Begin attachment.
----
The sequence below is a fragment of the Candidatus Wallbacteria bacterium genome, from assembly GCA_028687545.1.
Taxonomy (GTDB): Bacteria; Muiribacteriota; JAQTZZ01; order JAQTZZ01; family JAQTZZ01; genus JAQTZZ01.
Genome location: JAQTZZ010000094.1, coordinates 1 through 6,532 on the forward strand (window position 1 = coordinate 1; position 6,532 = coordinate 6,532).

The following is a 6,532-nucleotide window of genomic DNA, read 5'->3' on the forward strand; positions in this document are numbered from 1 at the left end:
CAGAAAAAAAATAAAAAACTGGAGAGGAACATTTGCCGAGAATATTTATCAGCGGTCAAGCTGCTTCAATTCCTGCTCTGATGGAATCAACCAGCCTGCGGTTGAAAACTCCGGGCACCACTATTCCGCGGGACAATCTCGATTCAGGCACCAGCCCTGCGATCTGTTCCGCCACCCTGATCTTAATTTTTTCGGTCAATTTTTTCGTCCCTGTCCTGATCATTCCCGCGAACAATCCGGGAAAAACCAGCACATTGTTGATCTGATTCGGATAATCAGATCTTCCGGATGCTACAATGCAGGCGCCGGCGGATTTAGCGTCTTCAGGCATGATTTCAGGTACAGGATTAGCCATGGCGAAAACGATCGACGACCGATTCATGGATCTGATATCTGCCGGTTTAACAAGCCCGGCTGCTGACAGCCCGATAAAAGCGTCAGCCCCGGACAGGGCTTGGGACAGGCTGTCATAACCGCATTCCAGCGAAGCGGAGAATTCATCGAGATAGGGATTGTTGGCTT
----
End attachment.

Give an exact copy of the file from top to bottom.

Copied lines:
The sequence below is a fragment of the Candidatus Wallbacteria bacterium genome, from assembly GCA_028687545.1.
Taxonomy (GTDB): Bacteria; Muiribacteriota; JAQTZZ01; order JAQTZZ01; family JAQTZZ01; genus JAQTZZ01.
Genome location: JAQTZZ010000094.1, coordinates 1 through 6,532 on the forward strand (window position 1 = coordinate 1; position 6,532 = coordinate 6,532).

The following is a 6,532-nucleotide window of genomic DNA, read 5'->3' on the forward strand; positions in this document are numbered from 1 at the left end:
CAGAAAAAAAATAAAAAACTGGAGAGGAACATTTGCCGAGAATATTTATCAGCGGTCAAGCTGCTTCAATTCCTGCTCTGATGGAATCAACCAGCCTGCGGTTGAAAACTCCGGGCACCACTATTCCGCGGGACAATCTCGATTCAGGCACCAGCCCTGCGATCTGTTCCGCCACCCTGATCTTAATTTTTTCGGTCAATTTTTTCGTCCCTGTCCTGATCATTCCCGCGAACAATCCGGGAAAAACCAGCACATTGTTGATCTGATTCGGATAATCAGATCTTCCGGATGCTACAATGCAGGCGCCGGCGGATTTAGCGTCTTCAGGCATGATTTCAGGTACAGGATTAGCCATGGCGAAAACGATCGACGACCGATTCATGGATCTGATATCTGCCGGTTTAACAAGCCCGGCTGCTGACAGCCCGATAAAAGCGTCAGCCCCGGACAGGGCTTGGGACAGGCTGTCATAACCGCATTCCAGCGAAGCGGAGAATTCATCGAGATAGGGATTGTTGGCTT